Where the original story line had Earth as the last place to harvest “Energon”, the power source to keep their world going. This one has Earth as the hiding place of the “All Spark” which can be used by the Autobots (good guys) to rebuild their planet or the Decepticons (Bad Guys) to power their army for intergalactic domination. With the plot out of the way, this is a movie about vehicles that turn into giant robots and fight each other. What cooler toy could any grown up little boy hope for.

How Was It?

Transformers is simply the most incredible special effects film I have ever seen. You know that you are looking at a special effect only because reason tells you that alien robots do not exist and do not change into your car. Other than that, the effects are seamless. Added to the realism is the camera work, which sways toward “documentary style.” The fight scenes are wonderful, and they give you the feel that the World’s Greatest Camera Man happened to see giant robots fighting, grabbed his gear and yelled “I’m getting this!” If you have time to think during the onslaught, you will no doubt think things like “I have never seen anything like this.” The action is so good you will not notice the near complete lack of plot or even the glaring problems with it’s logic. Still the movie makes no pretenses about things like that. Like the little boys with their action figures, they come up with enough of a plot to get to a couple of hours of fighting, it’s all you need.

If you have been part of the fad in the past, you will be thrilled to know that , Peter Cullen, the original voice of Optimus Prime, reprises his role for this movie. Autobots have blue eyes and Decepticons have purple. The first transformation has the sound effect that you remember, people say “More that meets the eye”, Megatron, while being voiced by Hugo Weaving, tells off a whiny Starscream, guilty of failing again, and finally the Megatron vs Optimus Prime battle starts with the declaration “One shall stand, one shall fall”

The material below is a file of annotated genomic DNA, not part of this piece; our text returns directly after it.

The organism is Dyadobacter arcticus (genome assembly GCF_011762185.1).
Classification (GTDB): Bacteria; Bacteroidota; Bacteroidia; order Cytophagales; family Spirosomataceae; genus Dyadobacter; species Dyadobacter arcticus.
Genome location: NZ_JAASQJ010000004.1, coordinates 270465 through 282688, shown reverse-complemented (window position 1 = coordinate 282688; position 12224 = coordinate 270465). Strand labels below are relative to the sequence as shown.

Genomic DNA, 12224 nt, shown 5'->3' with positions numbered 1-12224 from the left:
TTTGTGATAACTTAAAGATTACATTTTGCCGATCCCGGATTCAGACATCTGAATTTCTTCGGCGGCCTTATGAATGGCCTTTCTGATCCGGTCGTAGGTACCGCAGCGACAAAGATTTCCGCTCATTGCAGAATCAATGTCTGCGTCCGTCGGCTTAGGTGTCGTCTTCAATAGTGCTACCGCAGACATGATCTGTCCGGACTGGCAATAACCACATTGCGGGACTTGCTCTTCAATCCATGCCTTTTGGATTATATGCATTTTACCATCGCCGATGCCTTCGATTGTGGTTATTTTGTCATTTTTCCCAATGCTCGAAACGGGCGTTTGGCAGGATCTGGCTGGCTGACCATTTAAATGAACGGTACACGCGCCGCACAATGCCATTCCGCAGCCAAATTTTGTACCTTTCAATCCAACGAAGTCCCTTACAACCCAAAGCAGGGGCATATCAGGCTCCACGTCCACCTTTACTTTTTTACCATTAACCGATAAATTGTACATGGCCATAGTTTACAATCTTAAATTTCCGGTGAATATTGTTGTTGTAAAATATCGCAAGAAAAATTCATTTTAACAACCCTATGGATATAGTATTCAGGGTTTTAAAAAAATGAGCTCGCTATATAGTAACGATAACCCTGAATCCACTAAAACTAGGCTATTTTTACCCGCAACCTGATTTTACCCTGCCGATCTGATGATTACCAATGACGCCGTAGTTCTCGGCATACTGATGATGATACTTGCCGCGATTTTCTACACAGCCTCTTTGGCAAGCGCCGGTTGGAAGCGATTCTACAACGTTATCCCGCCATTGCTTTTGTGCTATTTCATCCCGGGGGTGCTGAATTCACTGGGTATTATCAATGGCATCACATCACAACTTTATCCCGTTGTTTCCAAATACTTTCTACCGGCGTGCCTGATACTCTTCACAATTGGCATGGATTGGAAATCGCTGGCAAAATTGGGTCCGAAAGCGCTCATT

Is It Good For Kids?

The violence is almost non-stop once it gets going. Though there is nothing too horrible, humans are threatened and you have to assume casualties, though none are shown. The violence is always bad guys attack because they are evil and good guys protect because they are good. Beyond that, parents may be concerned about the language. They use all the tradition swears, but seem to find the most fitting to be taking the Lord’s name in vain.

There is also emphasis on teen sexuality. Our human hero Sam (Shia LaBeouf) is a teen boy who would like to date the hot girl Mikaela Banes (Megan Fox). Mikaela is unable to find a shirt that covers her and thus the camera man actually holds still, prior to panning, on a couple of occasions. There are also several comments that range from a robot determining Sam’s choice of activities based on his pheromone level, a banter scene where Sam is so flustered he can not say anything that is not a double entendre , and a bizarre scene where Sam’s Donna Reed style mom (Julie White) gives her theory on why Sam would lock the door to be alone in his room. She then comes up with cute code’s like “Sam’s happy time” because the boy and his father (Kevin Dunn) seem uncomfortable with the technical word. She finally excuses herself by explaining that she had been drinking. The reason the door was locked was to keep his parents from realizing that he was finding clues for alien robots. The consummation of the scene is when Mikaela pops up from her hiding place. Mom tells Sam that she is beautiful and gleefully believing that he was simply locking himself in his room with a girl he snuck in, the parents are properly satisfied and leave.

The movie ends (Spoiler?) With a shot of Sam laying on the hood of his car with Mikaela on top of him. (This is all just a little creepy when you realize his car is one of the personified characters.)

What About Spiritual Issues?

This film starts off with an explanation of the “All Spark” which is the inanimate object that created their planet and brought them to life.It is later shown as giving life to a cell phone. This gives a bizarre version of evolutionary creationism. Like “The Force” the “All Spark”  allows the story to have a spiritual dimension and power in a totally godless version of reality. With the “All Spark” as creator, God is used only as a substitute word for supposedly more offensive cussing and Jesus himself is simply the punch line to Sam begging his teacher to raise his grade.

The idea of self sacrifice is pointed out in the dialog with the oft said mantra “Without sacrifice there is no victory” and though a good Pastor could use this to start his sermon next week, it’s not enough to put the movie on strong footing.

What Is Your Recommendation?

This is a movie about vehicles that turn into robots and fight. To that end it is excellent. To that end I want to revive my 20 year old semi-dormant obsession and put on my Autobot t-shirt while I listen to the sound track, get myself a tie-in lunch box, see the film a couple more times in the theaters and wait patiently for it to come out on DVD.  Unfortunately the thin plot is spiced with anti-God spirituality and glorified teen sexuality. Thus I will instead leave the shirt dormant and move on.

* of whome I am the chief

Indiana Jones and the Kingdom of the Crystal Skull – Q&E Review Show

October 28, 2008